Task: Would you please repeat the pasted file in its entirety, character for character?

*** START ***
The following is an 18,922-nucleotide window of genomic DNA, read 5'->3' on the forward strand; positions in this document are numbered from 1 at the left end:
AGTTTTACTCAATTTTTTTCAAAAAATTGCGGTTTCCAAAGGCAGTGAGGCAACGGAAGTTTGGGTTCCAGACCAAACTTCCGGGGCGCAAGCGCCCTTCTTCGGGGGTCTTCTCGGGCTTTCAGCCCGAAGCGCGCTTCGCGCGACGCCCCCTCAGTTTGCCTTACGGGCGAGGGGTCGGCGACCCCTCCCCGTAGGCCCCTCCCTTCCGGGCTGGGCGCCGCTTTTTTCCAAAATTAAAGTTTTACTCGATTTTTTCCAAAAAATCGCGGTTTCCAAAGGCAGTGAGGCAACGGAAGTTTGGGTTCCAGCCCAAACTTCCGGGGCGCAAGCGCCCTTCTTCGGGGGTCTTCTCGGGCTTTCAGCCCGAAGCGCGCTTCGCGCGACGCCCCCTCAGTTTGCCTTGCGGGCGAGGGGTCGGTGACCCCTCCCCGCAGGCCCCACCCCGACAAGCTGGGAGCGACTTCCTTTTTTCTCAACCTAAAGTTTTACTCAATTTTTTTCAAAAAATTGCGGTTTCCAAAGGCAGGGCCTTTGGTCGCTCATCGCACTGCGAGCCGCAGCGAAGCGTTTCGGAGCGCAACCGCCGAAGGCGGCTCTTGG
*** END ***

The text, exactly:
The following is an 18,922-nucleotide window of genomic DNA, read 5'->3' on the forward strand; positions in this document are numbered from 1 at the left end:
AGTTTTACTCAATTTTTTTCAAAAAATTGCGGTTTCCAAAGGCAGTGAGGCAACGGAAGTTTGGGTTCCAGACCAAACTTCCGGGGCGCAAGCGCCCTTCTTCGGGGGTCTTCTCGGGCTTTCAGCCCGAAGCGCGCTTCGCGCGACGCCCCCTCAGTTTGCCTTACGGGCGAGGGGTCGGCGACCCCTCCCCGTAGGCCCCTCCCTTCCGGGCTGGGCGCCGCTTTTTTCCAAAATTAAAGTTTTACTCGATTTTTTCCAAAAAATCGCGGTTTCCAAAGGCAGTGAGGCAACGGAAGTTTGGGTTCCAGCCCAAACTTCCGGGGCGCAAGCGCCCTTCTTCGGGGGTCTTCTCGGGCTTTCAGCCCGAAGCGCGCTTCGCGCGACGCCCCCTCAGTTTGCCTTGCGGGCGAGGGGTCGGTGACCCCTCCCCGCAGGCCCCACCCCGACAAGCTGGGAGCGACTTCCTTTTTTCTCAACCTAAAGTTTTACTCAATTTTTTTCAAAAAATTGCGGTTTCCAAAGGCAGGGCCTTTGGTCGCTCATCGCACTGCGAGCCGCAGCGAAGCGTTTCGGAGCGCAACCGCCGAAGGCGGCTCTTGG